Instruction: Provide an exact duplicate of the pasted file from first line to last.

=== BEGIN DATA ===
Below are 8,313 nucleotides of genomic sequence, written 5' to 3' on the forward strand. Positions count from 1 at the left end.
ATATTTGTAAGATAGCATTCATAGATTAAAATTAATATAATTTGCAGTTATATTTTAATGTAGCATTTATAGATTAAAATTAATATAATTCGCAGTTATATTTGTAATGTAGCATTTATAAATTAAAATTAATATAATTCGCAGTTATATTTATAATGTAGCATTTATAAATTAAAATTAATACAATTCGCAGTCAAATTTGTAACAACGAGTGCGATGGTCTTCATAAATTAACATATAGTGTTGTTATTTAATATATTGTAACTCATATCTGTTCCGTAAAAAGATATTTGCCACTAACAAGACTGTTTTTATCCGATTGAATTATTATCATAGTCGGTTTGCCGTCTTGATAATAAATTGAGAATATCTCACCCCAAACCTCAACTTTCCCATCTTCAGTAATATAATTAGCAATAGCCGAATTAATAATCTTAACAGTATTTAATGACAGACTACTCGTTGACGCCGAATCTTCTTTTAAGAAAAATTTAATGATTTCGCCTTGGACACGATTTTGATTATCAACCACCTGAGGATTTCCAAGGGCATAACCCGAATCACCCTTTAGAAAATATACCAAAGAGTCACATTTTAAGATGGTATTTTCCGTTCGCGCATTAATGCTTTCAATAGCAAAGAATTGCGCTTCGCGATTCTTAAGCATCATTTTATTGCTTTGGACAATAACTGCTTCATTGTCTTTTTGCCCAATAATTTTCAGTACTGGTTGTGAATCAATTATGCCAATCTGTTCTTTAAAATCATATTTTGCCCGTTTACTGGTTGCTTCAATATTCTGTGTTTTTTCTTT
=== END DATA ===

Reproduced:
Below are 8,313 nucleotides of genomic sequence, written 5' to 3' on the forward strand. Positions count from 1 at the left end.
ATATTTGTAAGATAGCATTCATAGATTAAAATTAATATAATTTGCAGTTATATTTTAATGTAGCATTTATAGATTAAAATTAATATAATTCGCAGTTATATTTGTAATGTAGCATTTATAAATTAAAATTAATATAATTCGCAGTTATATTTATAATGTAGCATTTATAAATTAAAATTAATACAATTCGCAGTCAAATTTGTAACAACGAGTGCGATGGTCTTCATAAATTAACATATAGTGTTGTTATTTAATATATTGTAACTCATATCTGTTCCGTAAAAAGATATTTGCCACTAACAAGACTGTTTTTATCCGATTGAATTATTATCATAGTCGGTTTGCCGTCTTGATAATAAATTGAGAATATCTCACCCCAAACCTCAACTTTCCCATCTTCAGTAATATAATTAGCAATAGCCGAATTAATAATCTTAACAGTATTTAATGACAGACTACTCGTTGACGCCGAATCTTCTTTTAAGAAAAATTTAATGATTTCGCCTTGGACACGATTTTGATTATCAACCACCTGAGGATTTCCAAGGGCATAACCCGAATCACCCTTTAGAAAATATACCAAAGAGTCACATTTTAAGATGGTATTTTCCGTTCGCGCATTAATGCTTTCAATAGCAAAGAATTGCGCTTCGCGATTCTTAAGCATCATTTTATTGCTTTGGACAATAACTGCTTCATTGTCTTTTTGCCCAATAATTTTCAGTACTGGTTGTGAATCAATTATGCCAATCTGTTCTTTAAAATCATATTTTGCCCGTTTACTGGTTGCTTCAATATTCTGTGTTTTTTCTTT